We talked a few more moments. His words were cascading out now. His group of friends had banded together to designate who would take which task to deal with the whole thing, settle their friend’s affairs, handle paperwork, the legalities, communicate with his friend’s family in the states, plan a service, update each other on their progress. They all checked in on each other’s well-being, creating even stronger bonds of friendship, compassion, and gratitude out of the chaos their friend had laid suddenly at their feet. He promised to call me again soon.

We talked again a few days after the service. The stress had taken a toll on all of them and it was overwhelming. Right down to holding the service in the middle of a typhoon.

It had all finally gotten to him. He broke down the day after the service and couldn’t stop crying.

It was then that he got the perspective he needed. Sitting down, he lowered his head and saw the tattoo on his ankle. It was an image of a waypoint, an arrow. It said, “You are here.”

Wisely, proactively, he had it put there years ago as a kind of touchstone. He wanted to be able to remind himself of his value, the value of life itself, the importance of being present, of being nowhere else but right here where life is real, truth exists, and there is pain but there is also hope. It was meant to reorient him in times of difficulty, confusion, and loss. This day, it served him well. This directional arrow affixed permanently to his skin pointed the way, indeed: “You are here. Now. Today. Do not forget you matter to someone, and to yourself.”

He remembered that “here” would pain him and also sustain him now, moving him through dark, slippery grief into the light and firm footing. He would be re-centered and ready for all the living, breathing times ahead. He would take time to rest; to call a therapist and have a regular day doing boring things. To take care of—and care for—himself. Because he mattered. Nick wished his friend could’ve believed that staying “here” could result in finding his footing, too.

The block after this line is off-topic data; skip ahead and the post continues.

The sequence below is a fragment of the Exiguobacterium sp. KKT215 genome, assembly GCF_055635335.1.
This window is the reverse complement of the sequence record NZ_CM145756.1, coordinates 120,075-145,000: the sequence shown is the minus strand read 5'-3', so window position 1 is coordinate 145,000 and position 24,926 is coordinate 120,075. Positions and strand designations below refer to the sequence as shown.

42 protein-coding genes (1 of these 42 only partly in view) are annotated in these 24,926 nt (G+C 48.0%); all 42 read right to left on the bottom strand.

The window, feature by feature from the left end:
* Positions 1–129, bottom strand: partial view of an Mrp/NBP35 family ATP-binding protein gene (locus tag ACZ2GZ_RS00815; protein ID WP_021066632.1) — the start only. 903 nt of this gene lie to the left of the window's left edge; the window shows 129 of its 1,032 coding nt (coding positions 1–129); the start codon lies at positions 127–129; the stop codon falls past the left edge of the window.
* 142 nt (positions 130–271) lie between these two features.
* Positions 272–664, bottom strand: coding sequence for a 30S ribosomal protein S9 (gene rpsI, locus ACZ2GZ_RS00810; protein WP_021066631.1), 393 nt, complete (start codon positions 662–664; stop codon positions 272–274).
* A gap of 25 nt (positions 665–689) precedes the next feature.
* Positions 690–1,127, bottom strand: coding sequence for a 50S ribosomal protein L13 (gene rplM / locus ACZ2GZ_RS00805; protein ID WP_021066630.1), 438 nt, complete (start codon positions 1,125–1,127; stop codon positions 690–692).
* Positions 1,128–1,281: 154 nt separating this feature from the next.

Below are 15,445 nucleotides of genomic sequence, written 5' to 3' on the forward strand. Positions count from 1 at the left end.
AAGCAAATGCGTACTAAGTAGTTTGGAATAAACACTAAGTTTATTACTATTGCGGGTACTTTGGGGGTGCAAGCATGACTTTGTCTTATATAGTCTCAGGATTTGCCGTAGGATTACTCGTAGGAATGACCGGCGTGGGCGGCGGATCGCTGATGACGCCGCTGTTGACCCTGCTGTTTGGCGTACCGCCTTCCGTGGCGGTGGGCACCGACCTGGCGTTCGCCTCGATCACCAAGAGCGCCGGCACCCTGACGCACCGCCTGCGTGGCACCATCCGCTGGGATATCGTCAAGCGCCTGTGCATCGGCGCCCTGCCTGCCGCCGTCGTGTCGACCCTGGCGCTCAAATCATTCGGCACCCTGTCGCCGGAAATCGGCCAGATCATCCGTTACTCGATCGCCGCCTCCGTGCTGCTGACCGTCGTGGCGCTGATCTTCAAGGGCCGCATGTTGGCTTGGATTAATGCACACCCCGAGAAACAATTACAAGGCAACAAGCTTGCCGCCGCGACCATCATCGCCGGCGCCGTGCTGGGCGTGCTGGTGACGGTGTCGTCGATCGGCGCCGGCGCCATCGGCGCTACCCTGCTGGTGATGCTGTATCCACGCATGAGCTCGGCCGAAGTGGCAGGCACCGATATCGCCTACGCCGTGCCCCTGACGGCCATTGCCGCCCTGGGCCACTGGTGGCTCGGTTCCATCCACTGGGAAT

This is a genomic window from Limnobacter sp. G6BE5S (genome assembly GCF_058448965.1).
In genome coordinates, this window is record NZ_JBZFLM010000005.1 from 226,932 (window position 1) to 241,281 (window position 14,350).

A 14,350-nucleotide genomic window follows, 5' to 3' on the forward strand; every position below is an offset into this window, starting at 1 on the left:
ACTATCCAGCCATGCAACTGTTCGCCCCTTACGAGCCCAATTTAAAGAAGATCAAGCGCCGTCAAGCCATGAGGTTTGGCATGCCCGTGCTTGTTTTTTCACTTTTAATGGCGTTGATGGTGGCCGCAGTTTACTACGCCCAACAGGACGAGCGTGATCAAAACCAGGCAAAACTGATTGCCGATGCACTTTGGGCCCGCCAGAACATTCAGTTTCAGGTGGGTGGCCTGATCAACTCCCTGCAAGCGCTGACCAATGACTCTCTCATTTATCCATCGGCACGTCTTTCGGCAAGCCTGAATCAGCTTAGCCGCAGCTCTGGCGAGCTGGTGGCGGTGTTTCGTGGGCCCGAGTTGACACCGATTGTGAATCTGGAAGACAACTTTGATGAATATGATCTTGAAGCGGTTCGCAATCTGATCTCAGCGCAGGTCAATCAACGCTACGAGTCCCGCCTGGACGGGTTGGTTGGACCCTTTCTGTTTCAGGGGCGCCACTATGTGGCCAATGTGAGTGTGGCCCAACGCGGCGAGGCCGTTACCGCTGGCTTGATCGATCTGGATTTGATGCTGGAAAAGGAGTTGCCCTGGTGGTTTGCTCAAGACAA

The joys and sorrows of life are how people learn and grow and live and survive. They can come at us on a normal day when we are doing normal things and then slam us into a wall. Bad news from the doctor. Tornadoes. Fires. Floods. Suicide. Nobody is free from life’s struggles. Nobody.

But the lies mental illness tells a person who is struggling are not helpful. They steal reality and offer nothing with which to nourish or heal. They make a person forget their value, forget where they are in the world and stand in the way of clarity and healing. They can result in catastrophe if they go unaddressed.

We shouldn’t be afraid of pressing a close friend who seems a little distant, “Are you ok? I am here. You are here. Let’s talk.”

Seek help if you are at the precipice. Tell someone. There is no shame in reaching out to people who know the truth about you, not the lies your pain tells you.

You are not alone. Even when you think life seems pointless, you matter. Yours can be a true story of hope and recovery. You are here. You are here.


September is National Suicide Prevention Awareness Month. If you or someone you know needs help, call 988 and speak to a mental health professional from the Georgia Crisis Access Line. Coweta County 911/EMA Communications Officers will be notified and a unit called Coweta Cares staffed by a paramedic and a licensed clinician can respond, 8am-2am daily. If no unit is available, 911/EMA will dispatch a Coweta County EMS unit to the call. A person calling 988 may request anonymity and based on an evaluation by mental health professionals the proper response is initiated.


Longtime Newnan resident Susie Berta has many creative pursuits, including music, art, writing, cooking, gardening, entertaining and decorating. She is now pursuing her passion for writing and recently published her memoir, “The Veterinarian’s Wife.” She can be reached at